By the mid-1970’s, the factory employed 30 staff, the majority of which were directly involved in furniture production. The annual output of finished furniture and related wares was over 22,000 pieces. Judd’s furniture was sold through several retailers across the country and direct from the factory’s showroom. Tables, chairs, household accessories, and even recognition plaques, were crafted along with custom orders – all being made of heavy, natural wood, finished in thick coats of clear varnish.
The company’s ability to adapt led to its continued success for nearly a century. With a focus on lumber, the factory turned out building materials, finished furniture, carriages and boats – one of the first vessels being the schooner Bay Trader which was used to distribute their products around the shores of Lake Erie. The onsite steam sawmill also meant the factory could produce staves, spars, shingles, and square timber.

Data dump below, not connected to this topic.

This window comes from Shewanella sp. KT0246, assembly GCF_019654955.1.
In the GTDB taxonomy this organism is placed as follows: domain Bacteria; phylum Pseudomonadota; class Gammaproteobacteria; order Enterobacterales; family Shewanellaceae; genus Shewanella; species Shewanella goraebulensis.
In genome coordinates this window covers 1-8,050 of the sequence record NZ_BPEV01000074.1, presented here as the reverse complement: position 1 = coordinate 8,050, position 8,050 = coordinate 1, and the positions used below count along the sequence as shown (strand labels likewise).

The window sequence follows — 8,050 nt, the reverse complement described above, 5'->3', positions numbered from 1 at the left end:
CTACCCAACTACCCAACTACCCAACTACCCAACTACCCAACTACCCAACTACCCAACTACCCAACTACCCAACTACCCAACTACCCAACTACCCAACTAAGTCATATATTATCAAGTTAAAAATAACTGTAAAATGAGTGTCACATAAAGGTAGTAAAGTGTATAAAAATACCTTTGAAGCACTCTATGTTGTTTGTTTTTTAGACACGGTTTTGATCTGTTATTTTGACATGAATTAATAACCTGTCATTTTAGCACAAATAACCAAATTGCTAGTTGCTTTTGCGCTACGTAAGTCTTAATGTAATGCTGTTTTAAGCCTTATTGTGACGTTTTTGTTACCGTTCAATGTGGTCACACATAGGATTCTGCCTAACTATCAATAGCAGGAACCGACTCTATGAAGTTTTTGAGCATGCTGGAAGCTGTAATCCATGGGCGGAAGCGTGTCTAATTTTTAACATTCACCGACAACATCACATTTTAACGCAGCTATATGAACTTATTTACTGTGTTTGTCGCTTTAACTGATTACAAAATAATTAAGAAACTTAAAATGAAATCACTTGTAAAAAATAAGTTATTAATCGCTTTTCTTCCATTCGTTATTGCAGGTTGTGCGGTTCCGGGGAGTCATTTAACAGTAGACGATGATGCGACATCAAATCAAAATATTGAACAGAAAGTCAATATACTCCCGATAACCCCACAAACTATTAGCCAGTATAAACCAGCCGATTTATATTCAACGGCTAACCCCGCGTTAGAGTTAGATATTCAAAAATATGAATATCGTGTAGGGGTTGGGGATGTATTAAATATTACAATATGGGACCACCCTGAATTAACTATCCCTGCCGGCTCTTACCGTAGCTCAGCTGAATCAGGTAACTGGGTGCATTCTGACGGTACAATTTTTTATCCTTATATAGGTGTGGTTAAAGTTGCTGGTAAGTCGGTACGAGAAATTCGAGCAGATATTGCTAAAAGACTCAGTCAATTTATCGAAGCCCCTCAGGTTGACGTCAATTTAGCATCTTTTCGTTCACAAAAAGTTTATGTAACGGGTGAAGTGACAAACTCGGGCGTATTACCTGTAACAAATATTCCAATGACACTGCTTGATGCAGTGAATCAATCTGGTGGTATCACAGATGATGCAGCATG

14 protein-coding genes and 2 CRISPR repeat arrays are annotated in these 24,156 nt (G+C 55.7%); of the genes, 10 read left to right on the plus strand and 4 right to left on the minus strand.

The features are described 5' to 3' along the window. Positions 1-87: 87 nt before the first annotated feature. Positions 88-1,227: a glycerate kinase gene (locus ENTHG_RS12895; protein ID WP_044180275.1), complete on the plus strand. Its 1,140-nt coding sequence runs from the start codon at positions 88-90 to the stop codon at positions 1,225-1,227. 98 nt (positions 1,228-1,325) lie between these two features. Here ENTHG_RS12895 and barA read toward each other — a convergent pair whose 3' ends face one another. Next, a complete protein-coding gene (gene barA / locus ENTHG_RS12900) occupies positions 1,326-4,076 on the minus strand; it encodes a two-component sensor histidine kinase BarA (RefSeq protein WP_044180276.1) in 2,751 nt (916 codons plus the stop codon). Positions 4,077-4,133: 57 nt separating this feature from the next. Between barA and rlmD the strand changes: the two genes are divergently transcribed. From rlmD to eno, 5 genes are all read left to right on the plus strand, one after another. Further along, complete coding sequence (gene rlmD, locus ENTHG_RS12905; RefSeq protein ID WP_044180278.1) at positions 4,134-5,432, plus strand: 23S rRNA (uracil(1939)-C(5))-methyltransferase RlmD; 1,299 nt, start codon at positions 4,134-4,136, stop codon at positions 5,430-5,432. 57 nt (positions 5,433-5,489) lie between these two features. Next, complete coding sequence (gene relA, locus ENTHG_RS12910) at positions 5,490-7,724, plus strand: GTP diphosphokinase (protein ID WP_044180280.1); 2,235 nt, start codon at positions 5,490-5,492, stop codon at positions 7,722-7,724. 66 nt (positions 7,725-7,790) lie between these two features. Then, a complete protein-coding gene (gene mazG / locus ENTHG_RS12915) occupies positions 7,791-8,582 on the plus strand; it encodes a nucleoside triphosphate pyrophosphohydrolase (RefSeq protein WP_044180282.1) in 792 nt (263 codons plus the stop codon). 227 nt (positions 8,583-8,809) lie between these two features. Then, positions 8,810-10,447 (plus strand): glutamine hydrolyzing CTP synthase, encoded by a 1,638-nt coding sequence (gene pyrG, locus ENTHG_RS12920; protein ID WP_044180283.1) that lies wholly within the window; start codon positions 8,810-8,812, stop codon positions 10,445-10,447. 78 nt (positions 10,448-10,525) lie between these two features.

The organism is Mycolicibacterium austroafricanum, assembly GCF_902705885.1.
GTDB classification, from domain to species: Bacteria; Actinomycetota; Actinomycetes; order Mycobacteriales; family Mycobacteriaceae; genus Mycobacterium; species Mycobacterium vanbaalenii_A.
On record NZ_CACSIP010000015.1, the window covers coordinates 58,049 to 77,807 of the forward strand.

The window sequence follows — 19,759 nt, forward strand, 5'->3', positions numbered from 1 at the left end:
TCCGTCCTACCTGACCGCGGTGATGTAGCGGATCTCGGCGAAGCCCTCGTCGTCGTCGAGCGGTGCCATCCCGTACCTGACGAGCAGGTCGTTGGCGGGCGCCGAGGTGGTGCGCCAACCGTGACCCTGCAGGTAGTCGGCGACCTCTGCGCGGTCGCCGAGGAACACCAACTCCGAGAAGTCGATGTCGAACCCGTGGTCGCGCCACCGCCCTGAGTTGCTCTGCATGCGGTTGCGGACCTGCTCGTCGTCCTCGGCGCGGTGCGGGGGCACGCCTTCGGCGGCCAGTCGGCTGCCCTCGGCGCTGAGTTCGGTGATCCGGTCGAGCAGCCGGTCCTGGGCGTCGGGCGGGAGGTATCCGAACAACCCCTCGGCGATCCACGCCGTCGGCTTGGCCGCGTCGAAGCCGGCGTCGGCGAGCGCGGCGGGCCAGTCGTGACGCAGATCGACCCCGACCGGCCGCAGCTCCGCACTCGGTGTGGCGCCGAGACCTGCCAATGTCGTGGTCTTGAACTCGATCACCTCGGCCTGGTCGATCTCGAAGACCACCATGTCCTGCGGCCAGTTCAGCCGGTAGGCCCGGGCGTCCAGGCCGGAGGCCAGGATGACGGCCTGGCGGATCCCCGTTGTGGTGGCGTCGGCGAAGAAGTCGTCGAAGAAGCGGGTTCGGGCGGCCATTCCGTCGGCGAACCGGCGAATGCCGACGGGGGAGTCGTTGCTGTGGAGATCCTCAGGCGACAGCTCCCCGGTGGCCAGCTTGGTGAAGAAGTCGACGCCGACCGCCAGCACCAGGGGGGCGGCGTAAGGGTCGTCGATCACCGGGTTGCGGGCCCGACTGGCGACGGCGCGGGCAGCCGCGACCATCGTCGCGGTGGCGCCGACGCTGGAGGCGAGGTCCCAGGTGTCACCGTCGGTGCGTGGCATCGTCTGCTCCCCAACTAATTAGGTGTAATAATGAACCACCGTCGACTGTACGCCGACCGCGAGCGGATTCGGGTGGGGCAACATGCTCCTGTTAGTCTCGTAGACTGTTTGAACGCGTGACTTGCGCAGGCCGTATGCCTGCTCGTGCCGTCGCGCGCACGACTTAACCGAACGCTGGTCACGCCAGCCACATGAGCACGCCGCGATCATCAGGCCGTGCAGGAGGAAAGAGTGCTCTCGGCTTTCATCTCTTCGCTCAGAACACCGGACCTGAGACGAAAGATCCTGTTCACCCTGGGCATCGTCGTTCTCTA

Daniel’s son, Walter McCall, took over the business near the end of the 1800’s. It was during this period that a vast array of furniture was produced. Some of the finest pieces were made from Norfolk walnut and chestnut. Oak, hard maple and pine were used as secondary woods for interior frames and upholstered chairs. McCall furniture features oversized and “chunky” details instead of the more finally finished turnings and applications characteristic of the late Victoria period. Large slabs of wood are also common, namely because of its ample availability in the area.